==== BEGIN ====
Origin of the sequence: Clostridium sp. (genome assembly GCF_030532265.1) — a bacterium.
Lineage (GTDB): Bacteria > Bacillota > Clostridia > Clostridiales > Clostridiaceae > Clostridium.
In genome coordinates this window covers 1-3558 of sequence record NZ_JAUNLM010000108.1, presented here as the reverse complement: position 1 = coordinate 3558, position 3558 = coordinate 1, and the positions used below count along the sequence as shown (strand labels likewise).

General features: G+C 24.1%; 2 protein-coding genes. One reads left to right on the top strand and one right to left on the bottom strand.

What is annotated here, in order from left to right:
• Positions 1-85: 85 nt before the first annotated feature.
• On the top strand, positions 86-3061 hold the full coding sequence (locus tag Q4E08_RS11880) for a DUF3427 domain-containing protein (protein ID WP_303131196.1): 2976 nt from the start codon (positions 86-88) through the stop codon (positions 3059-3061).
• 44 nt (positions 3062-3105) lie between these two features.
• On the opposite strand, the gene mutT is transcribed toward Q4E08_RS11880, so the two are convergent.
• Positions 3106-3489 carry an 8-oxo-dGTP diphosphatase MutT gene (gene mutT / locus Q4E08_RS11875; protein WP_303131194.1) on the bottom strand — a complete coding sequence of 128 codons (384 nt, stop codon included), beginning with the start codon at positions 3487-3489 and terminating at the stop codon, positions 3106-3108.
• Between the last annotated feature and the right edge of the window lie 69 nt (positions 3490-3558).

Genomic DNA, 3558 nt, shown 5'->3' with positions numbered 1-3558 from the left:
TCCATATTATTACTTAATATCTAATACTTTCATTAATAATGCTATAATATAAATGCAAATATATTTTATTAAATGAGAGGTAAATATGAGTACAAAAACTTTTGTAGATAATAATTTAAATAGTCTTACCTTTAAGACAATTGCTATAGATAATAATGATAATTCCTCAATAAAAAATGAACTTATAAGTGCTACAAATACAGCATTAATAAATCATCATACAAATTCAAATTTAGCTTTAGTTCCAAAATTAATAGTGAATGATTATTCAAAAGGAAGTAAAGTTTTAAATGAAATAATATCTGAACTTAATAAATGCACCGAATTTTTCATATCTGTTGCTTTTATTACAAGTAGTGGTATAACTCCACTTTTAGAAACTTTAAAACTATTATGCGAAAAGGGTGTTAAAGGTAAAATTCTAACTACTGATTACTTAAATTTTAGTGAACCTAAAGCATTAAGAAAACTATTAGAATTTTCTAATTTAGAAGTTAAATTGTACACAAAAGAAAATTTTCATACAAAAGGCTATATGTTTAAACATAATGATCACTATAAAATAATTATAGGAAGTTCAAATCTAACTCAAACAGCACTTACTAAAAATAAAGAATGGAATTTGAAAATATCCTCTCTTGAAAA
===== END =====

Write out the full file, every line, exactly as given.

Origin of the sequence: Clostridium sp. (genome assembly GCF_030532265.1) — a bacterium.
Lineage (GTDB): Bacteria > Bacillota > Clostridia > Clostridiales > Clostridiaceae > Clostridium.
In genome coordinates this window covers 1-3558 of sequence record NZ_JAUNLM010000108.1, presented here as the reverse complement: position 1 = coordinate 3558, position 3558 = coordinate 1, and the positions used below count along the sequence as shown (strand labels likewise).

General features: G+C 24.1%; 2 protein-coding genes. One reads left to right on the top strand and one right to left on the bottom strand.

What is annotated here, in order from left to right:
• Positions 1-85: 85 nt before the first annotated feature.
• On the top strand, positions 86-3061 hold the full coding sequence (locus tag Q4E08_RS11880) for a DUF3427 domain-containing protein (protein ID WP_303131196.1): 2976 nt from the start codon (positions 86-88) through the stop codon (positions 3059-3061).
• 44 nt (positions 3062-3105) lie between these two features.
• On the opposite strand, the gene mutT is transcribed toward Q4E08_RS11880, so the two are convergent.
• Positions 3106-3489 carry an 8-oxo-dGTP diphosphatase MutT gene (gene mutT / locus Q4E08_RS11875; protein WP_303131194.1) on the bottom strand — a complete coding sequence of 128 codons (384 nt, stop codon included), beginning with the start codon at positions 3487-3489 and terminating at the stop codon, positions 3106-3108.
• Between the last annotated feature and the right edge of the window lie 69 nt (positions 3490-3558).

Genomic DNA, 3558 nt, shown 5'->3' with positions numbered 1-3558 from the left:
TCCATATTATTACTTAATATCTAATACTTTCATTAATAATGCTATAATATAAATGCAAATATATTTTATTAAATGAGAGGTAAATATGAGTACAAAAACTTTTGTAGATAATAATTTAAATAGTCTTACCTTTAAGACAATTGCTATAGATAATAATGATAATTCCTCAATAAAAAATGAACTTATAAGTGCTACAAATACAGCATTAATAAATCATCATACAAATTCAAATTTAGCTTTAGTTCCAAAATTAATAGTGAATGATTATTCAAAAGGAAGTAAAGTTTTAAATGAAATAATATCTGAACTTAATAAATGCACCGAATTTTTCATATCTGTTGCTTTTATTACAAGTAGTGGTATAACTCCACTTTTAGAAACTTTAAAACTATTATGCGAAAAGGGTGTTAAAGGTAAAATTCTAACTACTGATTACTTAAATTTTAGTGAACCTAAAGCATTAAGAAAACTATTAGAATTTTCTAATTTAGAAGTTAAATTGTACACAAAAGAAAATTTTCATACAAAAGGCTATATGTTTAAACATAATGATCACTATAAAATAATTATAGGAAGTTCAAATCTAACTCAAACAGCACTTACTAAAAATAAAGAATGGAATTTGAAAATATCCTCTCTTGAAAA